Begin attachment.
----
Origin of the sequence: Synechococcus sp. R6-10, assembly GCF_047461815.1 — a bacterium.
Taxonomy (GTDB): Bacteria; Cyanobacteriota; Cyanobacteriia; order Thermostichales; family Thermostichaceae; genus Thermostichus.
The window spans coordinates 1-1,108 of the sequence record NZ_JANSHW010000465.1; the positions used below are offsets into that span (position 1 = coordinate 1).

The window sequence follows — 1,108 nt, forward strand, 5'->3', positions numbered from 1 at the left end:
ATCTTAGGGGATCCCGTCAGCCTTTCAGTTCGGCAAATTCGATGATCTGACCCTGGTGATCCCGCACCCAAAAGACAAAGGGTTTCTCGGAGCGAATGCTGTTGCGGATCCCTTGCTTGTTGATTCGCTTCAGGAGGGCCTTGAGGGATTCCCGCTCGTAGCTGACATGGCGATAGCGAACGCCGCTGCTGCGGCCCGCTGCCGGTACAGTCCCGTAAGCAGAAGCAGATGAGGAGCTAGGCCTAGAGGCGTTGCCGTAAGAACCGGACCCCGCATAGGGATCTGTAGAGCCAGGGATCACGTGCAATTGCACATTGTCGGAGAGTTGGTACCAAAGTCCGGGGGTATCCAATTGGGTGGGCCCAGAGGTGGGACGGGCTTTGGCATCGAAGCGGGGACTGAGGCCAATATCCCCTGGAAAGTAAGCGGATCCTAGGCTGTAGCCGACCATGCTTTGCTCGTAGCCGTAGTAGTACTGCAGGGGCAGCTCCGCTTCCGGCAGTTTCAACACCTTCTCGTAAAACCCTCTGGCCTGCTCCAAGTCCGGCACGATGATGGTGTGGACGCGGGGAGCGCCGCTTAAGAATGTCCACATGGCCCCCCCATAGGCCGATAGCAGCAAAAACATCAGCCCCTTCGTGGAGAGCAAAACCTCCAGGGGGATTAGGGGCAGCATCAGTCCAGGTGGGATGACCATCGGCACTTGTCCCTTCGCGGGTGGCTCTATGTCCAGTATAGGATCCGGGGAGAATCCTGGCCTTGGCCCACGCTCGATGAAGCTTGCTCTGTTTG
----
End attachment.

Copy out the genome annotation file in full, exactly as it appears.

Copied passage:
Origin of the sequence: Synechococcus sp. R6-10, assembly GCF_047461815.1 — a bacterium.
Taxonomy (GTDB): Bacteria; Cyanobacteriota; Cyanobacteriia; order Thermostichales; family Thermostichaceae; genus Thermostichus.
The window spans coordinates 1-1,108 of the sequence record NZ_JANSHW010000465.1; the positions used below are offsets into that span (position 1 = coordinate 1).

The window sequence follows — 1,108 nt, forward strand, 5'->3', positions numbered from 1 at the left end:
ATCTTAGGGGATCCCGTCAGCCTTTCAGTTCGGCAAATTCGATGATCTGACCCTGGTGATCCCGCACCCAAAAGACAAAGGGTTTCTCGGAGCGAATGCTGTTGCGGATCCCTTGCTTGTTGATTCGCTTCAGGAGGGCCTTGAGGGATTCCCGCTCGTAGCTGACATGGCGATAGCGAACGCCGCTGCTGCGGCCCGCTGCCGGTACAGTCCCGTAAGCAGAAGCAGATGAGGAGCTAGGCCTAGAGGCGTTGCCGTAAGAACCGGACCCCGCATAGGGATCTGTAGAGCCAGGGATCACGTGCAATTGCACATTGTCGGAGAGTTGGTACCAAAGTCCGGGGGTATCCAATTGGGTGGGCCCAGAGGTGGGACGGGCTTTGGCATCGAAGCGGGGACTGAGGCCAATATCCCCTGGAAAGTAAGCGGATCCTAGGCTGTAGCCGACCATGCTTTGCTCGTAGCCGTAGTAGTACTGCAGGGGCAGCTCCGCTTCCGGCAGTTTCAACACCTTCTCGTAAAACCCTCTGGCCTGCTCCAAGTCCGGCACGATGATGGTGTGGACGCGGGGAGCGCCGCTTAAGAATGTCCACATGGCCCCCCCATAGGCCGATAGCAGCAAAAACATCAGCCCCTTCGTGGAGAGCAAAACCTCCAGGGGGATTAGGGGCAGCATCAGTCCAGGTGGGATGACCATCGGCACTTGTCCCTTCGCGGGTGGCTCTATGTCCAGTATAGGATCCGGGGAGAATCCTGGCCTTGGCCCACGCTCGATGAAGCTTGCTCTGTTTG